Ukulele virtuoso Israel Kamakawiwo'ole, on stage.
By Stephen Lewis
Here I sit, in my dorm at Georgetown University, not studying my finance texts, but instead, strumming my ukulele. I am staring at two graphics on my wall thinking that although my path may not be so clear-cut anymore, that’s fine with me.
Of course grades are important, and I do study plenty. I set high personal standards, but sometime last year, it hit me. Chasing a prestigious degree and a corner office were practical pursuits, but they weren’t things that would fire up my passion. Yet, I didn’t know anything else. So if not this pursuit, then what?
A close friend of mine once told me that she thought I had a ‘God complex’ in high school. She was right. At the time, I held a cut-throat mentality towards schoolwork and always kept the future strictly clear and in focus: I’d attend the best college possible, and then I’d land a cushy job on Wall Street. I didn’t have time for non-practical matters; I regarded artistic pursuits -- say, ceramics or jazz band – to be inferior or only time-permissible.
Once in college, everything changed. Freshmen year was not the work hard, play hard experience that I had anticipated it would be. Rather, days grew sterile. Waking up in the morning became a chore, because it meant more textbook chapters and term papers, even in classes I had once anticipated with pleasure. When I wasn’t sleeping or working, I was thinking about the tasks ahead. Suddenly I felt lost and couldn’t figure out why I had come to college, and where I had made a wrong turn.
Looking through some old photos one day, I found a shot of me laughing with two friends from high school, Maxx and Lee. Maxx hadn’t gone to a typical college. Rather, he was on his way to becoming one of the most successful talents in graphic design in the country. Lee is holding a little ukulele in the picture, and he has one of the best ears for music that I know, playing at least three instruments. Bells started ringing in my mind.
Most of my classes that spring semester happened to include texts from Immanuel Kant, several of which explored the danger of projecting a means to an end as the end itself. I had already fallen into that trap. I thought more about my high school friends. Mike plays soccer at Brown, Angad writes a column for the Daily Trojan at USC, Nick is programming video games at Penn, Jeff plays the flute at McGill, and Kayla has done so well on stage at Emerson that she has earned an understudy position for a Broadway show.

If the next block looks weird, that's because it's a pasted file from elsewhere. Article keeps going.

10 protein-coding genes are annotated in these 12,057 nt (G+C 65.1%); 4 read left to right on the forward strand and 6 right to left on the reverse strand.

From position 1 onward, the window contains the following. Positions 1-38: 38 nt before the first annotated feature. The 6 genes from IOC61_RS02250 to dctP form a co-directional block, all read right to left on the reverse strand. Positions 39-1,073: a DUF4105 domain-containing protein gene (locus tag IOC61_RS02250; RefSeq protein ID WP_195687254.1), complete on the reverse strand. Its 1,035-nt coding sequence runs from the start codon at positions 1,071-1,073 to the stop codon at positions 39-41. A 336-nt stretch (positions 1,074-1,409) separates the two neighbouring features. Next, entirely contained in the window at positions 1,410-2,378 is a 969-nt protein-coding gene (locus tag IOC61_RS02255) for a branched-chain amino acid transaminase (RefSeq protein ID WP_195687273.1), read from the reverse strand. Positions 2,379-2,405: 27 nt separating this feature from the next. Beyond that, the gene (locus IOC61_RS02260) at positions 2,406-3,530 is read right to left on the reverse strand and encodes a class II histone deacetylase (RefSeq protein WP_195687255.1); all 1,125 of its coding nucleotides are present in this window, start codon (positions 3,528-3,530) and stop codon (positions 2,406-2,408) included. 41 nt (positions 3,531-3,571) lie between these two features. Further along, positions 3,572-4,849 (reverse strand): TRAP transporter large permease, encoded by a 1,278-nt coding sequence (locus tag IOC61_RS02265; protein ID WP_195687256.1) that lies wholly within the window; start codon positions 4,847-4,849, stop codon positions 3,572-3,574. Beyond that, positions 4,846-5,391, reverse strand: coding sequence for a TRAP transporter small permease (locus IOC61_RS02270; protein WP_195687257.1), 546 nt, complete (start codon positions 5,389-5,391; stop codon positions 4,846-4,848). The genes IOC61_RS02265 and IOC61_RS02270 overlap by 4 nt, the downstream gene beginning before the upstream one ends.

I found myself envying my artist friends. They wake up every morning excited to share their creative expressions with the world. While I knew the reality might not be as quite the romantic scene I envisioned, I began to recognize extraordinary value in their efforts, and slowly it dawned on me: art might help alleviate my stress.
That’s when I stumbled upon music. Music? At Georgetown? Most students here are aspiring politicians or diplomats. The number of visual and performing arts majors (and the portion of the University budget devoted to those pursuits) are minimal. Only a year ago, that wouldn’t have bothered me. Since then, though, I have become something of a musician.
Or at least, I play the ukulele – an instrument I bought for a song one day while browsing Amazon. Now, I play cover pieces by Zach Condon and Israel Kamakawiwo'ole. But I didn’t stop there. I have recently latched onto electronic dance music (when people hear it they sometimes call it “techno music,” or, “eurotrash.”) I’m now starting to learn to use live-mixing music software.
But what can a student in business do, practically speaking, with all of this music? Lots of things. Several friends and I are already engaged in building a social networking website for college bands and musicians. Moreover, coming from southern California, where the entertainment industry thrives in my backyard, I now see that my analytical skills as a finance major might one day land me a job in the music industry. While I may not possess the natural born talents of musicians, actors, impressionists or sculptors, there are still ways I might make a living in the world of the arts.
And the real point of all this is that I’m happy. Every free moment I get, I have those nylon strings beneath my fingertips and I’m strumming the work of my oversized ukulele hero, Israel Kamakawiwo'ole.
Stephen Lewis is a sophomore at Georgetown University, where he is majoring in business. This is his first published writing.